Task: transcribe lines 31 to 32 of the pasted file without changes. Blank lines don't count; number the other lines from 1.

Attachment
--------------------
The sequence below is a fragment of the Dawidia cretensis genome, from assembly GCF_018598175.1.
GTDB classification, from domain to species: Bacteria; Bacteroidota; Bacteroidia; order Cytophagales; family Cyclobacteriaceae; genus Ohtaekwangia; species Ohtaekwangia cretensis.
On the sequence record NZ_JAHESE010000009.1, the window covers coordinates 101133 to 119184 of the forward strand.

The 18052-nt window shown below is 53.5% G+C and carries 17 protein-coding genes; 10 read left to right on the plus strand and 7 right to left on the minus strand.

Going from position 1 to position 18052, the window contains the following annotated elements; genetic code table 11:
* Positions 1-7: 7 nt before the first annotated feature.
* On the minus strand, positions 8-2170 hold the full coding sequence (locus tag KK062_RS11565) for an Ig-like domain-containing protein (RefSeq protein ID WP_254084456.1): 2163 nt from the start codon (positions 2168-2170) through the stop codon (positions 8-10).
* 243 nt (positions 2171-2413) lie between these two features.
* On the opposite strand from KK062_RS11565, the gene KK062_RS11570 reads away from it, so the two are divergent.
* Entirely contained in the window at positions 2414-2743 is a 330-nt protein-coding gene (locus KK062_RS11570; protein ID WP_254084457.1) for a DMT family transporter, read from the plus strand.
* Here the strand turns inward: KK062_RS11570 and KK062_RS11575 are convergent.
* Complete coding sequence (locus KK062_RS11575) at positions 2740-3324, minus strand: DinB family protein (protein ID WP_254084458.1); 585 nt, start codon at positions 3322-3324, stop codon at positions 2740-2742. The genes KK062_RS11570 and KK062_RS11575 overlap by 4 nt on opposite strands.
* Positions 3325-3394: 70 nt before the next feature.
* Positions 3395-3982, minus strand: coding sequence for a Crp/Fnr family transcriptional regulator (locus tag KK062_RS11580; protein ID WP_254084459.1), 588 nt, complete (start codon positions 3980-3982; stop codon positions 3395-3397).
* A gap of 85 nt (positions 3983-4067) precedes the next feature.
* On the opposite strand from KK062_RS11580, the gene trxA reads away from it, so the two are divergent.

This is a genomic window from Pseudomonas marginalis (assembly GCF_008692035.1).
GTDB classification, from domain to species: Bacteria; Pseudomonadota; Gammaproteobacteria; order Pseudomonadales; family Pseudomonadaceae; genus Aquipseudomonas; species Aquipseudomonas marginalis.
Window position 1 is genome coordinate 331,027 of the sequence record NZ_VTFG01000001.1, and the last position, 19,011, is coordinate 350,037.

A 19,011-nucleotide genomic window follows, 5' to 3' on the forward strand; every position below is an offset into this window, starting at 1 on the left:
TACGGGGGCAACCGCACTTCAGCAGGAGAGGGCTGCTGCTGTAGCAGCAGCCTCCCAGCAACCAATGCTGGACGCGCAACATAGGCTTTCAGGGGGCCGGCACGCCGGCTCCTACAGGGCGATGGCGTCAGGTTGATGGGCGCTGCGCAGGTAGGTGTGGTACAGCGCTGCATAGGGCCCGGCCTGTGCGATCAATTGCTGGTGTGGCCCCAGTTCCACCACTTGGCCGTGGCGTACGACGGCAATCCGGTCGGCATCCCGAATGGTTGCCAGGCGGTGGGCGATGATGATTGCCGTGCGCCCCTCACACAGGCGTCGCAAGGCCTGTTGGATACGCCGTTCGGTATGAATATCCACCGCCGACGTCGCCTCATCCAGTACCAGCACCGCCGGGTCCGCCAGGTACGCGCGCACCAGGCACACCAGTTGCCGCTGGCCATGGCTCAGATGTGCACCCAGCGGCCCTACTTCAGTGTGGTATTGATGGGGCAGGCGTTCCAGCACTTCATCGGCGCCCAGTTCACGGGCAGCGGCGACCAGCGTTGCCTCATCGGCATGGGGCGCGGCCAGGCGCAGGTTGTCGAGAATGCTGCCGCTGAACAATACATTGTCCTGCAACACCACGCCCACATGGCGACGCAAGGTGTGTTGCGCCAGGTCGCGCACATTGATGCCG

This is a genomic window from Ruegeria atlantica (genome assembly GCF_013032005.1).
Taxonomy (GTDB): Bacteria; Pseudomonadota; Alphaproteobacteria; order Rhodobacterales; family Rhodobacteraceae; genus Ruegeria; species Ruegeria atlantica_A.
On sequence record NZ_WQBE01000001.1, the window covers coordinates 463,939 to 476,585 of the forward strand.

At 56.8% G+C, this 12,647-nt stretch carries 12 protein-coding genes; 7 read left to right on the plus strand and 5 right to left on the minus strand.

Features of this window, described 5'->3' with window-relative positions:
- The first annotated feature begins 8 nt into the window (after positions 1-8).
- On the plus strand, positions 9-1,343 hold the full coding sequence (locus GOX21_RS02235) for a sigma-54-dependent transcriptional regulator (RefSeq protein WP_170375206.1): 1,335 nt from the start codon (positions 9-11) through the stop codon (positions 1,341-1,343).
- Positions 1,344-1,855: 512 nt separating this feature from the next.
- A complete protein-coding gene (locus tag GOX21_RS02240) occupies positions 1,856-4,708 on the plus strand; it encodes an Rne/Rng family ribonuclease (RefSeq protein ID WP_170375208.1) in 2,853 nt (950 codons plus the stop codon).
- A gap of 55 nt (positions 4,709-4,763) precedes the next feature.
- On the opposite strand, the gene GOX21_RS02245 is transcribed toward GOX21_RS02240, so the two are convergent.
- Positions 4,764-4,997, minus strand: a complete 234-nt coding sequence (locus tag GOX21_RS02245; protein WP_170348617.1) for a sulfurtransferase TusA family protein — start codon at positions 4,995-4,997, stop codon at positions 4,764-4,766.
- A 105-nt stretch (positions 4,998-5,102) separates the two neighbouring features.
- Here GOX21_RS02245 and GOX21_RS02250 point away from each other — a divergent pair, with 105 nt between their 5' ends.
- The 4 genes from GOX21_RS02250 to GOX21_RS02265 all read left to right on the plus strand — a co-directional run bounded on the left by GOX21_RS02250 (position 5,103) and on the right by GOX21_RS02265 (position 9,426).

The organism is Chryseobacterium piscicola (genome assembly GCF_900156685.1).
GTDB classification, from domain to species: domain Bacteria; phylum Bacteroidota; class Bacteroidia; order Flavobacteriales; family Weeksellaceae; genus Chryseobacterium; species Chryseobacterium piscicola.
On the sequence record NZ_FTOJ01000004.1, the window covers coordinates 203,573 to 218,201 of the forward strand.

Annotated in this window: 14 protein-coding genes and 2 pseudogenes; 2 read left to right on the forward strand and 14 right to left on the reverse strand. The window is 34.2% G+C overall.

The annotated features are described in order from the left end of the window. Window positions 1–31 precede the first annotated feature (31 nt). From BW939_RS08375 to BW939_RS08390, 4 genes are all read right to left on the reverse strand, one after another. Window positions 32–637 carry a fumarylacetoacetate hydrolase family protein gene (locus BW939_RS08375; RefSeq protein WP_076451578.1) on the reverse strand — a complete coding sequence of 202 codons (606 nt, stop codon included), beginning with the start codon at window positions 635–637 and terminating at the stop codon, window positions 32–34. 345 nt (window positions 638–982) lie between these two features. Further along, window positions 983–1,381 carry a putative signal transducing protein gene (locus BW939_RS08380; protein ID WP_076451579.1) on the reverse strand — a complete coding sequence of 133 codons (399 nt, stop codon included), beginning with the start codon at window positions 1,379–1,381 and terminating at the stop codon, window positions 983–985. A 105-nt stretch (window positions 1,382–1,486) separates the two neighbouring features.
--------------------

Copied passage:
- A gap of 55 nt (positions 4,709-4,763) precedes the next feature.
- On the opposite strand, the gene GOX21_RS02245 is transcribed toward GOX21_RS02240, so the two are convergent.